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Tony Miles

Anthony John Miles (April 23, 1955 - November 12, 2001) was an English chess player.

Miles was born in Edgbaston[?] in Birmingham, and learnt the game at an early age. In 1968 he won the British under-14 championship, and in 1973 won the silver medal at the World Junior Championships at Teeside[?], his first important event against international competition. He won the title the following year in Manila.

Miles entered the University of Sheffield[?] to study maths, but dropped out to concentrate on chess. In 1976, he became the first ever Grandmaster from the United Kingdom, narrowly beating Raymond Keene to the accolade (William Hartston[?] came close to beating them both to it in the early 1970s). In so doing, he won a £5,000 prize.

Miles had a string of good results in the late 1970s and 1980s, and is generally seen as being one of the most important factors in the explosion in the number of strong British players around that time - shortly after Miles became a GM, Keene, John Nunn[?], Jon Speelman[?] and a number of others followed him. Miles won games against a number of former World Chess Champions, including Vassily Smyslov, Mikhail Tal and Boris Spassky.

Most famously, in 1980 at the European Team Championship in Skara, he beat reigning world champion Anatoly Karpov with black using the extremely unusual opening 1. e4 a6!? (see algebraic notation), a line he had apparently learnt from weird-openings enthusiast, Michael Basman[?]. Miles beat Karpov again three years later in Bath (this game was part of the BBC's Mastergame series, but was never shown on television due to a technicians strike).

Miles won the British Championship just once, in 1982 when the event was held in Torquay. One of his best results was his win at the Tilburg tournament in 1984. The following year, he tied for first there with Robert Hübner[?] and Viktor Korchnoi, playing several of his games while lying face-down on a table, having injured his back.

Against Gary Kasparov, on the other hand, Miles had little success, not winning a game against him, and losing a 1986 match in Basel against him by the overwhelming score of 5.5 - 0.5. Following this encounter, Miles described Kasparov as a "monster with a thousand eyes who sees all" (some sources alternatively quote Miles as having the opinion that Kasparov had 22 or 27 eyes).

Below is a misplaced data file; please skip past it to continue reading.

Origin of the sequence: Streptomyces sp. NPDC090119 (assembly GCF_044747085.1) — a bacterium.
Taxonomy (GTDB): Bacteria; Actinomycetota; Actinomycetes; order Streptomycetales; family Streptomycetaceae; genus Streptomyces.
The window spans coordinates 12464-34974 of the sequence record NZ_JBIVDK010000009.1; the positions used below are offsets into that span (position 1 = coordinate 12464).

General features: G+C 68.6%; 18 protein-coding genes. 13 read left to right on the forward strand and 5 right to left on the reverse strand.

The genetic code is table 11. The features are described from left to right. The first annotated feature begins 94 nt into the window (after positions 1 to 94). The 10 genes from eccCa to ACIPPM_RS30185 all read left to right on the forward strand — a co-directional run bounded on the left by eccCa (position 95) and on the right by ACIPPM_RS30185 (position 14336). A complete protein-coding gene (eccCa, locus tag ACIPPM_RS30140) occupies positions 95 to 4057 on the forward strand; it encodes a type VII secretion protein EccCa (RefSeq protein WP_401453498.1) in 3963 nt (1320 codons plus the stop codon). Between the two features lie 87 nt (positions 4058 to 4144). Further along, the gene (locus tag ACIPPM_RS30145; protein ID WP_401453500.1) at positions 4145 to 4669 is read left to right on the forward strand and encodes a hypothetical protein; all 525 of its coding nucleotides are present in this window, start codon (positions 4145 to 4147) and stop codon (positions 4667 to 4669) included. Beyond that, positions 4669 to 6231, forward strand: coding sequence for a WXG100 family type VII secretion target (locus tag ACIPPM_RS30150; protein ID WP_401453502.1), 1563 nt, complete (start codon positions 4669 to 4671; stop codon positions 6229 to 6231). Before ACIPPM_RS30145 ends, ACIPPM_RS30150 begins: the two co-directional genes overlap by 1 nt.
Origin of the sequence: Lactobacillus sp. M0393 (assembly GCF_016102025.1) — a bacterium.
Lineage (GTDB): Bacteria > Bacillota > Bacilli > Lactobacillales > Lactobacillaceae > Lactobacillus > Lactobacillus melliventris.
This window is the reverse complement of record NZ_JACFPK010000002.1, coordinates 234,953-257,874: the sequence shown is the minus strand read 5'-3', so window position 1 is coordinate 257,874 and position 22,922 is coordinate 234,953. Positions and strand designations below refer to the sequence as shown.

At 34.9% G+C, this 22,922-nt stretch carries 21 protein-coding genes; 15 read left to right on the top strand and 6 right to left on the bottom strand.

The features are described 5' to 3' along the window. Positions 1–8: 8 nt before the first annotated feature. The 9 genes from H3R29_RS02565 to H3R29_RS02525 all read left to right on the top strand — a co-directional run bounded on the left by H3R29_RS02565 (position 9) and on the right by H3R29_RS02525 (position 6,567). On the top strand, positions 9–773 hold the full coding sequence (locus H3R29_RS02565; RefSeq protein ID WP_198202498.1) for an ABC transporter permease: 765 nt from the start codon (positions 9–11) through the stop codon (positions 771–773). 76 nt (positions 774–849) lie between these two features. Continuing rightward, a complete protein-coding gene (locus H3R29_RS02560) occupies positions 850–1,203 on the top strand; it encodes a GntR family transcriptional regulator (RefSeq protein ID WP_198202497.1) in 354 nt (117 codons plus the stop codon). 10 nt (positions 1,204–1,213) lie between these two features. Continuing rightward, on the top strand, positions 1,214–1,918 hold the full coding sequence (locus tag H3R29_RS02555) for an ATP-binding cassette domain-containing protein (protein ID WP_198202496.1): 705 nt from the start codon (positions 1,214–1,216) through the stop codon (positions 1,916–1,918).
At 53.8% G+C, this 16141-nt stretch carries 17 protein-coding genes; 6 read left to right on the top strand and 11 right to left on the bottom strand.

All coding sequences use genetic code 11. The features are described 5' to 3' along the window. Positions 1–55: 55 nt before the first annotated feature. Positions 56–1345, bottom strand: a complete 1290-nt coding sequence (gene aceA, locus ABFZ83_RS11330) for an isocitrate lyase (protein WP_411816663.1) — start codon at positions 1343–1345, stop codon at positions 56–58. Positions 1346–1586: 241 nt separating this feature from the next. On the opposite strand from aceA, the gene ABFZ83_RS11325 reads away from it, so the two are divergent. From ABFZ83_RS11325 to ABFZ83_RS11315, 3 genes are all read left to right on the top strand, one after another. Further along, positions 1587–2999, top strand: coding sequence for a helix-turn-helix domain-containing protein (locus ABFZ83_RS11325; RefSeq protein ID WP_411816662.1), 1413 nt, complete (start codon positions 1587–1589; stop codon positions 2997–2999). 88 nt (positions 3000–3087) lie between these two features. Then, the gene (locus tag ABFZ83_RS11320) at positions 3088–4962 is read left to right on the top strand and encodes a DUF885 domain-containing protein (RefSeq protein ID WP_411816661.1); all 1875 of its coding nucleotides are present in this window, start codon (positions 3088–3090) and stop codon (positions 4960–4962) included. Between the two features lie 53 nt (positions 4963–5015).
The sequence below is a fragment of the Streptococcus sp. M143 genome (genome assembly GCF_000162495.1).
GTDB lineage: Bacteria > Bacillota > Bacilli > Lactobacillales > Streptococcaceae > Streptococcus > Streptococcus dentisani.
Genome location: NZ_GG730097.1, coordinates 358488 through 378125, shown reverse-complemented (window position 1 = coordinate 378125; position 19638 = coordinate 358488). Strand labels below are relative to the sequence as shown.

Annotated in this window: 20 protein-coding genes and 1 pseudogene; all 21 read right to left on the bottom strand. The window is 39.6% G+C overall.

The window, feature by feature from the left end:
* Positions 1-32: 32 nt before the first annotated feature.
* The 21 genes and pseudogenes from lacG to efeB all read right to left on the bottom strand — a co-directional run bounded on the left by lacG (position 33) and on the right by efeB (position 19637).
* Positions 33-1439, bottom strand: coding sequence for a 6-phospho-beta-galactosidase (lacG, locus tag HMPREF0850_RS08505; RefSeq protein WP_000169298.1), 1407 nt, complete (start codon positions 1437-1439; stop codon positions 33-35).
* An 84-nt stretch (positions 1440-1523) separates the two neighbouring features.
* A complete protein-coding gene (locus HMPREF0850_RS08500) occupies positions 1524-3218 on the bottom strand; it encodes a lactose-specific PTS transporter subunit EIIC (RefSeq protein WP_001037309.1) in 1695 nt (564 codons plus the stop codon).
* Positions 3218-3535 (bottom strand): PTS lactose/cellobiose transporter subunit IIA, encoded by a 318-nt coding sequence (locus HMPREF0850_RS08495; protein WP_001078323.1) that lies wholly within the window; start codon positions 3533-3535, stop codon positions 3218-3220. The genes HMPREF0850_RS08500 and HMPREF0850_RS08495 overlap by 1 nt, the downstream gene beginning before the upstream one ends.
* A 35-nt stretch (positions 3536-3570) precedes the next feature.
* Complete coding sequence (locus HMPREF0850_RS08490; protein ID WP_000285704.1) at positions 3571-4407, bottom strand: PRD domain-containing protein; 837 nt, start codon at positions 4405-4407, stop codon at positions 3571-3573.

Miles was in many ways a controversial figure. Once, in the last round of a tournament, with both himself and his opponent needing a draw to tie for first, he agreed a draw without playing any moves. The arbiter decided to give both players no points for this non-game. This sparked a hefty amount of correspondence in British chess journals.

Miles also had his disagreements with chess authrotities and with his fellow English players, particularly Keene. Miles made accusations regarding payments that Keene had recieved from the British Chess Federation[?] for acting as his second (assistant) in the 1985 Interzonal tournament in Turin. Miles became rather obsessed with the affair, eventually suffering a mental breakdown[?] over it. He was arrested in September 1987 in Downing Street, apparently under the belief that he had to speak to then-Prime Minister Margaret Thatcher about the matter. He was subsequently hospitalised for two months.

Shortly after this, he moved to the United States. He finished last in the 1988 US Championship, but continued to play there and had some good results. In 1991 he played in the Championship of Austrialia[?], but he eventually moved back to England, and began to represent his home country again.

Miles continued to play in the United States, however, tying for first in the 1999 Continental Open in Los Angeles with Alexander Beliavsky, Lubomir Ftacnik[?] and Suat Atalik[?]. Another good result later in his career was at the knock-out PCA Intel Rapid Chess Grand Prix in London in 1995, he knocked out Vladimir Kramnik in the first round and Loek van Wely[?] in the second (he was eventually knocked out in the semi-final by another English player, Michael Adams[?]). He also won the Capablanca Memorial in Cuba four times.

Miles played in the 2001 British Championship, but withdrew before the final round, apparently because of ill-health. His final two games before his death were short draws in the Four Nations Chess League[?].

Miles was noted for his acerbic wit. His review of Eric Schiller[?]'s book Unorthodox Chess Openings (Cardoza Publishing, 1998) which appeared in Kingpin consisted of just two words: "Utter crap."

Miles suffered from diabetes, and a post mortem found that this contributed to his death by heart failure in 2001. His body was found at his home in Harborne[?], Birmingham after a friend called on him to take him to a bridge club. There was a minute's silence before the seventh round of the European Team Championships in Leon in Spain in his memory.

Further reading

  • Mike Fox, Malcolm Hunt and Geoff Lawton, Tony Miles: "It's Only Me" (Batsford, 2003)

External links

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